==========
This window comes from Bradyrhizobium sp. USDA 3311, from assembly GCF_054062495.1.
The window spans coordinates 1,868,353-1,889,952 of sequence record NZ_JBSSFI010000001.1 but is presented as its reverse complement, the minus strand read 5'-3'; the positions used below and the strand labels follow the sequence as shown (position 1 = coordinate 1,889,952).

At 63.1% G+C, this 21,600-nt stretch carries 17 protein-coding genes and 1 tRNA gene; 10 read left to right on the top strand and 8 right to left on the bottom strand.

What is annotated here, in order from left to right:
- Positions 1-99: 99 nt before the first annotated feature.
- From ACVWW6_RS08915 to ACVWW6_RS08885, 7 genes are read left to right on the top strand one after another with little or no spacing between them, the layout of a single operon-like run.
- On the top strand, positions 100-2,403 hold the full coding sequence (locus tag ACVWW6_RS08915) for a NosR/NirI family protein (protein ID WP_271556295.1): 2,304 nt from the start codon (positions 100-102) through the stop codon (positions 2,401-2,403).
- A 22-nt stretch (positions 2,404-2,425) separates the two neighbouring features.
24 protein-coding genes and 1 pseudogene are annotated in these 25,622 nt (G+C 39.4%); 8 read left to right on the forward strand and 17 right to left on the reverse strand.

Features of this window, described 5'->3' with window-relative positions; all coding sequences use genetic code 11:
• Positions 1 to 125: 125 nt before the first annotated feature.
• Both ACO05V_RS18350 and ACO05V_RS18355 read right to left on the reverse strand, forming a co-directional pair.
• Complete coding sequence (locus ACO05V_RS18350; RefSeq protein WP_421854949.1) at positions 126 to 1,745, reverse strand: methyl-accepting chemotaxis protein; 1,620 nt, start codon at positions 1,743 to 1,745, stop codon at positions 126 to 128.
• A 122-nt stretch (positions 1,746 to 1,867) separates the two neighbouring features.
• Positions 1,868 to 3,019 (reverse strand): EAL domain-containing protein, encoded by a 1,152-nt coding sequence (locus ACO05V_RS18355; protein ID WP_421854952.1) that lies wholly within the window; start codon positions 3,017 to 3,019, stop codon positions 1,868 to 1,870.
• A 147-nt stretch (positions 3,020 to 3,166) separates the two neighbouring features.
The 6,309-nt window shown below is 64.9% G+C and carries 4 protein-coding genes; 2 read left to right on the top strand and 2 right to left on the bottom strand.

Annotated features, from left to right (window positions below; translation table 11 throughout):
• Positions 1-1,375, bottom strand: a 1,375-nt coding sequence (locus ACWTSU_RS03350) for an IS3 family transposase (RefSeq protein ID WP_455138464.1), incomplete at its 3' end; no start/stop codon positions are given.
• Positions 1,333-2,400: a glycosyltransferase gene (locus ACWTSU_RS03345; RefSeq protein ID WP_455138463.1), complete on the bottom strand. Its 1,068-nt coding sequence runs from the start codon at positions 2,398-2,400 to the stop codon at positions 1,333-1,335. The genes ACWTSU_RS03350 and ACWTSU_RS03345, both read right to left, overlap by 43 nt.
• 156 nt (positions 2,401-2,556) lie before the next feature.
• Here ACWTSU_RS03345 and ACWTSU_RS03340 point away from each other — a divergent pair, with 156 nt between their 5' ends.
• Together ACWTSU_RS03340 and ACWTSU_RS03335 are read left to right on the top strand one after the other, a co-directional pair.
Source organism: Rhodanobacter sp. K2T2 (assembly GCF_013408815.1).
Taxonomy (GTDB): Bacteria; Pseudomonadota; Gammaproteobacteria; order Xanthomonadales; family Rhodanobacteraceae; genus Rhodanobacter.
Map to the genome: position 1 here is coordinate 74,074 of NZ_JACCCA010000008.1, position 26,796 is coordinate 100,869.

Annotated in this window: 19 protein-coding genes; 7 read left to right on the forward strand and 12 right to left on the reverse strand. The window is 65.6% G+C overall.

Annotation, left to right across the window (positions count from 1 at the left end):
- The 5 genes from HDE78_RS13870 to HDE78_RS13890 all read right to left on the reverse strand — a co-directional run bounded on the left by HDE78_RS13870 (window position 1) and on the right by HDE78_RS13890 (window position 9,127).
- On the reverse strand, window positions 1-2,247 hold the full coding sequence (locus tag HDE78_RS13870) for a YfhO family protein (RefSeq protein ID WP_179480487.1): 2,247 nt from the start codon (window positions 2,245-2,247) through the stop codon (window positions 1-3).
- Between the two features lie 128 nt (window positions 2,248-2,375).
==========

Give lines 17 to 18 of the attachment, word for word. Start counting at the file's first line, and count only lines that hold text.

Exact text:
The 6,309-nt window shown below is 64.9% G+C and carries 4 protein-coding genes; 2 read left to right on the top strand and 2 right to left on the bottom strand.

Annotated features, from left to right (window positions below; translation table 11 throughout):